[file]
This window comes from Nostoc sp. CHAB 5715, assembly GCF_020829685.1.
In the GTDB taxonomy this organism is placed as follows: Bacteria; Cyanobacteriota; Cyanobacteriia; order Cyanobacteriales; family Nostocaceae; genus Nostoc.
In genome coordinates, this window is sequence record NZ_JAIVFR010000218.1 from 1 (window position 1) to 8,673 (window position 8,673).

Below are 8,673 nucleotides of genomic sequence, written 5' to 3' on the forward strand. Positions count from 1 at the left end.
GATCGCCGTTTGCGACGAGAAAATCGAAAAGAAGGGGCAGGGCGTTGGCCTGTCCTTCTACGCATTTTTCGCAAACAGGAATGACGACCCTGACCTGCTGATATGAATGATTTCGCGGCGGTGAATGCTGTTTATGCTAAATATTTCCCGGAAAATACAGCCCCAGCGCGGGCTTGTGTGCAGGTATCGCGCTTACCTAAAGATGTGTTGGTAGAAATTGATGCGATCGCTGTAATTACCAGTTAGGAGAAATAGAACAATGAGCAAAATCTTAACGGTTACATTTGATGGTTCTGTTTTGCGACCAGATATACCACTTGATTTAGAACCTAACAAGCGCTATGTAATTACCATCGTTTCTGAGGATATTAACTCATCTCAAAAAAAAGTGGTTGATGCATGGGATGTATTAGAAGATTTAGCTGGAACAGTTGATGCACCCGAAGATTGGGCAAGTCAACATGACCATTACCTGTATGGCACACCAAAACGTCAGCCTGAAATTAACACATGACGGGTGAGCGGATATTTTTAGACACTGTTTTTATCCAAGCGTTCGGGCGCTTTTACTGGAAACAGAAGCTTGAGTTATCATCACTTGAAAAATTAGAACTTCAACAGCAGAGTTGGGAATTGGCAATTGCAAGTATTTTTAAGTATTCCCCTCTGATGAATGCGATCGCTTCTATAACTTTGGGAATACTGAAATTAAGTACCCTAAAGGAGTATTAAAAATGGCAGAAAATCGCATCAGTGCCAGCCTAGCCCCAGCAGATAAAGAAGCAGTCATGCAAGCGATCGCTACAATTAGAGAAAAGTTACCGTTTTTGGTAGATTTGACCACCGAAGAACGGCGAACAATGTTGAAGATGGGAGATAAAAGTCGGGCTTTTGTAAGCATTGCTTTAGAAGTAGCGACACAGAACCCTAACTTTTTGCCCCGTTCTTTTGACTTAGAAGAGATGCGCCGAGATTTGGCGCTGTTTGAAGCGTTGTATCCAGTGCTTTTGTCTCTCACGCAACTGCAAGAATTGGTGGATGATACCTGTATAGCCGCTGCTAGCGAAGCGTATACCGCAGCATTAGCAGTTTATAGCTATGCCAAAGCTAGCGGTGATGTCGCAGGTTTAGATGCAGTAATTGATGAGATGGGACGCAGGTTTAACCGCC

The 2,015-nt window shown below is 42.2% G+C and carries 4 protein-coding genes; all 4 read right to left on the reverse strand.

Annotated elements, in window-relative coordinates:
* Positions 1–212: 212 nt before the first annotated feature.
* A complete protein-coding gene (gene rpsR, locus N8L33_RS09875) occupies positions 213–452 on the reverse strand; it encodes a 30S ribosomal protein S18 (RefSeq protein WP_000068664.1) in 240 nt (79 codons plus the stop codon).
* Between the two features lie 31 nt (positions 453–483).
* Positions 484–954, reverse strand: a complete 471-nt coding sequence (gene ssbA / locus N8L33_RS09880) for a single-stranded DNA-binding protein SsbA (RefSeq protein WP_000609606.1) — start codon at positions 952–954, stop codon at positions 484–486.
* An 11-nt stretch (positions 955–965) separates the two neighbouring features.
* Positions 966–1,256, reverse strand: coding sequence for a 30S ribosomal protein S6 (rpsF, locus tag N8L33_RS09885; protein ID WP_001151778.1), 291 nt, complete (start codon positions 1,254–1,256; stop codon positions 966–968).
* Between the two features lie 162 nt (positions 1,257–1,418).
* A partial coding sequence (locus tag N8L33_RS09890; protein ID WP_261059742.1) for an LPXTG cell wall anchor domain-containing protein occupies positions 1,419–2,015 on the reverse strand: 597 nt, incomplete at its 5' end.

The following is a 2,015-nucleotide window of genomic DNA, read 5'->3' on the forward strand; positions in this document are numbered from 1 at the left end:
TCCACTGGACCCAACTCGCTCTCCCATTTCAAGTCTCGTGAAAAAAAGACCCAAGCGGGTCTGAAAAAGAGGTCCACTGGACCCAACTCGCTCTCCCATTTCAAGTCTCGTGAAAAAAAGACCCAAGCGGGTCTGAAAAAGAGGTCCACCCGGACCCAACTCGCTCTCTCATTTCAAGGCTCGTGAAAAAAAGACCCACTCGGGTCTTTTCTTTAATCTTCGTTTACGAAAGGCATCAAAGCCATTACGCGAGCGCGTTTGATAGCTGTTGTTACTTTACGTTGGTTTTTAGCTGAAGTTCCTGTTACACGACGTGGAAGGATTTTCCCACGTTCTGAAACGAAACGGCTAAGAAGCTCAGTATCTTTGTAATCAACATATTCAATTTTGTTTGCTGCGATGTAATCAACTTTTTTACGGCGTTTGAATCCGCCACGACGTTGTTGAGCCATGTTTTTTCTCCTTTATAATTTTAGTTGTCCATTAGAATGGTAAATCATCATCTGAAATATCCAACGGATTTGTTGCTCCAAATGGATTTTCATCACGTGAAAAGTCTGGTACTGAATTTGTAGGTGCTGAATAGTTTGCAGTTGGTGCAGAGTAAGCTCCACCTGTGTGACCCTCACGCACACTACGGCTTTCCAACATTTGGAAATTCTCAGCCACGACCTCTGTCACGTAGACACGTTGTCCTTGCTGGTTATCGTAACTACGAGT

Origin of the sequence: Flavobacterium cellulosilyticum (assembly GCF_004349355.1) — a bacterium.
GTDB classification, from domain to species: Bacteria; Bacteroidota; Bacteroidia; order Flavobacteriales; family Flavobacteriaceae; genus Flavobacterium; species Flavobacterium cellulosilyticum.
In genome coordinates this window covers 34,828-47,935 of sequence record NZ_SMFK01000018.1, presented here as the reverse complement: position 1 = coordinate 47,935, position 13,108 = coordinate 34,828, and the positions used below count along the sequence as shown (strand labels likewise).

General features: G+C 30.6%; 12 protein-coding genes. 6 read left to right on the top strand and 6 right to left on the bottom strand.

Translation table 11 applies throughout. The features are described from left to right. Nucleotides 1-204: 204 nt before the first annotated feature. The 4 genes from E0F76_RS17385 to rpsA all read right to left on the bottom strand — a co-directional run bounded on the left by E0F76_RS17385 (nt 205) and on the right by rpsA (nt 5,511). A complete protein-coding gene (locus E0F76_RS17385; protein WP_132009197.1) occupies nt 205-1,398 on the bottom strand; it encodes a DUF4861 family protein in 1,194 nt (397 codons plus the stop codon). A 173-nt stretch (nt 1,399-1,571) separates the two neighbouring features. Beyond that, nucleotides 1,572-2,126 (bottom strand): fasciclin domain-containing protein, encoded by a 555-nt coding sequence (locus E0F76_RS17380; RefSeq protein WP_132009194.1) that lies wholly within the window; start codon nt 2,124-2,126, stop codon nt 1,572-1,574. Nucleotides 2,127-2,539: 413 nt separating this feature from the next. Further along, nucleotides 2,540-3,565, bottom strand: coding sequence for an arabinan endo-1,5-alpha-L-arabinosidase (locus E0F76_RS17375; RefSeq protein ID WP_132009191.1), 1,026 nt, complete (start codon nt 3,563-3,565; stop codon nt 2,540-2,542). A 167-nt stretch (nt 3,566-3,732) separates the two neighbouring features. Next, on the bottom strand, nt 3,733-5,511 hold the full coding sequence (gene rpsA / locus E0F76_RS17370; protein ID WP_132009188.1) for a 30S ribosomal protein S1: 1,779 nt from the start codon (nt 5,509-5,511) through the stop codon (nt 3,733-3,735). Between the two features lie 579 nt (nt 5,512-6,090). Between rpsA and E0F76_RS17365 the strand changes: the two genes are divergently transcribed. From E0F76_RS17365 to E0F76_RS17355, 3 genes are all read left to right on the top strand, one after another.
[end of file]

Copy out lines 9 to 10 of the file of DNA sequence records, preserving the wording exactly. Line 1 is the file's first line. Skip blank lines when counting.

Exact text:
* A complete protein-coding gene (gene rpsR, locus N8L33_RS09875) occupies positions 213–452 on the reverse strand; it encodes a 30S ribosomal protein S18 (RefSeq protein WP_000068664.1) in 240 nt (79 codons plus the stop codon).
* Between the two features lie 31 nt (positions 453–483).